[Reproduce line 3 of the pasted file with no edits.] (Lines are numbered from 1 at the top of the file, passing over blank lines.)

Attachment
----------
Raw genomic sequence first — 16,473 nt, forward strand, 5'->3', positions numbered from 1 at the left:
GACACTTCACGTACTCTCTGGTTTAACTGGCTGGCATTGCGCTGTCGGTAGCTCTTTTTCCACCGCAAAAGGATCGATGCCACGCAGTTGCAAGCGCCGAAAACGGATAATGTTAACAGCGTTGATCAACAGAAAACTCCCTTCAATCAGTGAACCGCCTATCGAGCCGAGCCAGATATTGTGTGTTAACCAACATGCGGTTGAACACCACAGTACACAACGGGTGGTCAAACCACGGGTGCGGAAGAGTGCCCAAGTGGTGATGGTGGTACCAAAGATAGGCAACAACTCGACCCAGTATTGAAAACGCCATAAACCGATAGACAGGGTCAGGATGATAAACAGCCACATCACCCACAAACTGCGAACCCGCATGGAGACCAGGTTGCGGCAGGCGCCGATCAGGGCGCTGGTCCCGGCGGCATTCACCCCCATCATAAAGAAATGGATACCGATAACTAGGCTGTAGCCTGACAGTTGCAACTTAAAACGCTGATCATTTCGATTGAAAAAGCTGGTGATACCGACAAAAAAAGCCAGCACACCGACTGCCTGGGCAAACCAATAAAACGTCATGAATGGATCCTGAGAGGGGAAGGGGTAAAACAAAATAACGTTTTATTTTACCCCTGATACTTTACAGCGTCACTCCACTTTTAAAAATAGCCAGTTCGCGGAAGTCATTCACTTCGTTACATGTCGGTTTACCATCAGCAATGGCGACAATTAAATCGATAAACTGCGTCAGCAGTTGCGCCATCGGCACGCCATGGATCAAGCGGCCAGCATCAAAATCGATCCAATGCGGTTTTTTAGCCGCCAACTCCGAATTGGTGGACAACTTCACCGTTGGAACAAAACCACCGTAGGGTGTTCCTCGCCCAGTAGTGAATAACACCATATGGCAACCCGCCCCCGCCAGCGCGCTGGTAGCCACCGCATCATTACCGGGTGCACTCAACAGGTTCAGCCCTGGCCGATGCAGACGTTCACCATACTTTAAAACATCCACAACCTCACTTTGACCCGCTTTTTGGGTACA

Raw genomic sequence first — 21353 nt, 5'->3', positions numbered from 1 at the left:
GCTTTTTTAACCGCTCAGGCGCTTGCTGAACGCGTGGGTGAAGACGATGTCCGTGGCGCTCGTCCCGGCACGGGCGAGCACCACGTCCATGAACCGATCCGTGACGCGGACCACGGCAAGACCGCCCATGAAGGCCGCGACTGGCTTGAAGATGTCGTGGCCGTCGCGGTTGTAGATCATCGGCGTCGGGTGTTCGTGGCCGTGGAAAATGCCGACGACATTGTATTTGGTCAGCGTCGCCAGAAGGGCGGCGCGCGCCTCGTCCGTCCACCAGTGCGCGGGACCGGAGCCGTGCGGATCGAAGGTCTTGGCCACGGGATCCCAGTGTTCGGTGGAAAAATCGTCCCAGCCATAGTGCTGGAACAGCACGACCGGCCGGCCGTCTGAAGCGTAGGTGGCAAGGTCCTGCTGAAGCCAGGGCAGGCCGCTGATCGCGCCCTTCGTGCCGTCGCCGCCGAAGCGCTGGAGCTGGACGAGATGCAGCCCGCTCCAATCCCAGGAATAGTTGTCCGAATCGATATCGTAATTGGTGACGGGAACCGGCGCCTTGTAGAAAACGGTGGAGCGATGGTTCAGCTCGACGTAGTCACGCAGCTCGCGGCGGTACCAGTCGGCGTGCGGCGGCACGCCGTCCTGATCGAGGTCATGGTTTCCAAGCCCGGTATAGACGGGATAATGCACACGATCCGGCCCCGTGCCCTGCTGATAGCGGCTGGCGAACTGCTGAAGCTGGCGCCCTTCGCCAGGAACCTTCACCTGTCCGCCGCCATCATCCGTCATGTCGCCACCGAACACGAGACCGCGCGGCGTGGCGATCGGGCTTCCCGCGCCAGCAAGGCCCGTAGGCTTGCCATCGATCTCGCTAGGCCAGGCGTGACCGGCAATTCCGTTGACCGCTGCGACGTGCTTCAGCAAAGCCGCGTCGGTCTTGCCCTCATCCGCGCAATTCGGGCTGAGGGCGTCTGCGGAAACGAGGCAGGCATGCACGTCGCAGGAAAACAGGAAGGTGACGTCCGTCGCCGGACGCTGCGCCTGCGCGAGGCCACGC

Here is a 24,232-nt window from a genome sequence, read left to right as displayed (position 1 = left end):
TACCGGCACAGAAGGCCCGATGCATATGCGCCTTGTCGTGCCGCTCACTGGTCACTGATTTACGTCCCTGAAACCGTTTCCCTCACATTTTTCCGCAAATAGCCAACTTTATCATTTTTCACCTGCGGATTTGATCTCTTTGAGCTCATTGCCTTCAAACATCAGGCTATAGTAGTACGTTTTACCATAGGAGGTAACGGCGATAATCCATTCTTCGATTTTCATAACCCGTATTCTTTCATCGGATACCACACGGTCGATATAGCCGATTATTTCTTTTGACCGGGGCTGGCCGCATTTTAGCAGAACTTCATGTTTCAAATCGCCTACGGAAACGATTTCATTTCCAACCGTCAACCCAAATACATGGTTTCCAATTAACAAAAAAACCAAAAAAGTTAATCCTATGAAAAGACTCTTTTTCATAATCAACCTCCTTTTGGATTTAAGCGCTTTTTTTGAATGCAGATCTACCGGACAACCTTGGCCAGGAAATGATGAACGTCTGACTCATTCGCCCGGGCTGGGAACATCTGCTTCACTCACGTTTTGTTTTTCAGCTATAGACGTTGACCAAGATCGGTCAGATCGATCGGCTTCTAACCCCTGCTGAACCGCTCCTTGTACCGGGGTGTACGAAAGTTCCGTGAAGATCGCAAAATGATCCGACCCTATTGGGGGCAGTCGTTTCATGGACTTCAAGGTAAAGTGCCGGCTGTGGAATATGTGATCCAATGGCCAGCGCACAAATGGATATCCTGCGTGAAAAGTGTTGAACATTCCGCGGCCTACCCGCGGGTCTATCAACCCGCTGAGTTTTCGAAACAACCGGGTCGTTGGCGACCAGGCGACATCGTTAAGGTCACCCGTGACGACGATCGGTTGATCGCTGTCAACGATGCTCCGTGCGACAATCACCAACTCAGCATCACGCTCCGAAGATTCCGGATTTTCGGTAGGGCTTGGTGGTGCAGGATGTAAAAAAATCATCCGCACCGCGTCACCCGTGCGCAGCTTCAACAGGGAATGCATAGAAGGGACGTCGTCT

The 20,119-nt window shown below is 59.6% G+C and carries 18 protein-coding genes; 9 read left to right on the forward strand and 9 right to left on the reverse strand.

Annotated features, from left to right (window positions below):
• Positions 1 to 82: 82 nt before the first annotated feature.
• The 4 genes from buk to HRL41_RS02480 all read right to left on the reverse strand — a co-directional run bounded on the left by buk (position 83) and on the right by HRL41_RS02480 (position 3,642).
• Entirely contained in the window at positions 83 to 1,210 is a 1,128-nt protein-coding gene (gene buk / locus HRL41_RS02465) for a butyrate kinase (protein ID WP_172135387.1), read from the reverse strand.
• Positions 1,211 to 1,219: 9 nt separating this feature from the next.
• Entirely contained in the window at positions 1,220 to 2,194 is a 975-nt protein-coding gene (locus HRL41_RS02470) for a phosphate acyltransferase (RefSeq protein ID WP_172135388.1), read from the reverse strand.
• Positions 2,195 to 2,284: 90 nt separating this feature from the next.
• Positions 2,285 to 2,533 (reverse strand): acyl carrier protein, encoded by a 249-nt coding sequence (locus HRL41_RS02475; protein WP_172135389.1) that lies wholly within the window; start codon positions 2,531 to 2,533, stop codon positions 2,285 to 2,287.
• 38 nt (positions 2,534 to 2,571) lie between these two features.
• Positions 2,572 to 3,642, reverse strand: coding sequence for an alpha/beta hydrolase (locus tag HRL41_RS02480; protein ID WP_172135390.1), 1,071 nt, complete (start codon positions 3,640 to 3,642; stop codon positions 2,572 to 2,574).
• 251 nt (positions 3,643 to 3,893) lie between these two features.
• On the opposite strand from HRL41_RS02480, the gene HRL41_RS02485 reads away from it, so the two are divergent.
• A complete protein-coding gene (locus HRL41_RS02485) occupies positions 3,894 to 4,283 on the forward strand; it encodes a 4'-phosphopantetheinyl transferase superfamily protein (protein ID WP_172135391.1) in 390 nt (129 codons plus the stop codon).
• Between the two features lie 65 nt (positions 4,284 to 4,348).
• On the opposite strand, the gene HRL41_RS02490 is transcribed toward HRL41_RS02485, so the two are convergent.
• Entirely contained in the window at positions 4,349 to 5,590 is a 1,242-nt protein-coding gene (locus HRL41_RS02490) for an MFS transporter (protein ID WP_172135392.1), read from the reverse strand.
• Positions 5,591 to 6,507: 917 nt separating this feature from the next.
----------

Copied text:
Raw genomic sequence first — 21353 nt, 5'->3', positions numbered from 1 at the left: